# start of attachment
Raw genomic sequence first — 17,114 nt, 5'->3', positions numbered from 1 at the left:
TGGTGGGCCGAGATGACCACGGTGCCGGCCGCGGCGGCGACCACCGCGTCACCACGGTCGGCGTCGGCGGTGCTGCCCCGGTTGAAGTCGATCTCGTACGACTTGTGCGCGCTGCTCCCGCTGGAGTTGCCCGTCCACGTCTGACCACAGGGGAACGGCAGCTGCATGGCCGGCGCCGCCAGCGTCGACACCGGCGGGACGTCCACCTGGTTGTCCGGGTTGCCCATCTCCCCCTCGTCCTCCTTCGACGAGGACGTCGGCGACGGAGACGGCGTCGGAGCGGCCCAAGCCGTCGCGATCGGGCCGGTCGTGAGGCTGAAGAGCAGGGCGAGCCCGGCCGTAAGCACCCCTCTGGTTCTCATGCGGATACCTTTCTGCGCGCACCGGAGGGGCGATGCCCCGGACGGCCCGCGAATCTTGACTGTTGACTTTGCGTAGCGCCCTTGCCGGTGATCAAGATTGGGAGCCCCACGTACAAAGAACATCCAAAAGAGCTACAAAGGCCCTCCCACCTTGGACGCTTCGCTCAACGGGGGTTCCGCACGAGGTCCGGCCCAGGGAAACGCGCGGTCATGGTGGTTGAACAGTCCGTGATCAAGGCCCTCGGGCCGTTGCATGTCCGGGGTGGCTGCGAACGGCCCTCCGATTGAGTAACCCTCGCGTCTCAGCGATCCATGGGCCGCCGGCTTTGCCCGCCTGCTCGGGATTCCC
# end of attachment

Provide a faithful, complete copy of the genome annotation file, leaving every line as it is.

Raw genomic sequence first — 17,114 nt, 5'->3', positions numbered from 1 at the left:
TGGTGGGCCGAGATGACCACGGTGCCGGCCGCGGCGGCGACCACCGCGTCACCACGGTCGGCGTCGGCGGTGCTGCCCCGGTTGAAGTCGATCTCGTACGACTTGTGCGCGCTGCTCCCGCTGGAGTTGCCCGTCCACGTCTGACCACAGGGGAACGGCAGCTGCATGGCCGGCGCCGCCAGCGTCGACACCGGCGGGACGTCCACCTGGTTGTCCGGGTTGCCCATCTCCCCCTCGTCCTCCTTCGACGAGGACGTCGGCGACGGAGACGGCGTCGGAGCGGCCCAAGCCGTCGCGATCGGGCCGGTCGTGAGGCTGAAGAGCAGGGCGAGCCCGGCCGTAAGCACCCCTCTGGTTCTCATGCGGATACCTTTCTGCGCGCACCGGAGGGGCGATGCCCCGGACGGCCCGCGAATCTTGACTGTTGACTTTGCGTAGCGCCCTTGCCGGTGATCAAGATTGGGAGCCCCACGTACAAAGAACATCCAAAAGAGCTACAAAGGCCCTCCCACCTTGGACGCTTCGCTCAACGGGGGTTCCGCACGAGGTCCGGCCCAGGGAAACGCGCGGTCATGGTGGTTGAACAGTCCGTGATCAAGGCCCTCGGGCCGTTGCATGTCCGGGGTGGCTGCGAACGGCCCTCCGATTGAGTAACCCTCGCGTCTCAGCGATCCATGGGCCGCCGGCTTTGCCCGCCTGCTCGGGATTCCC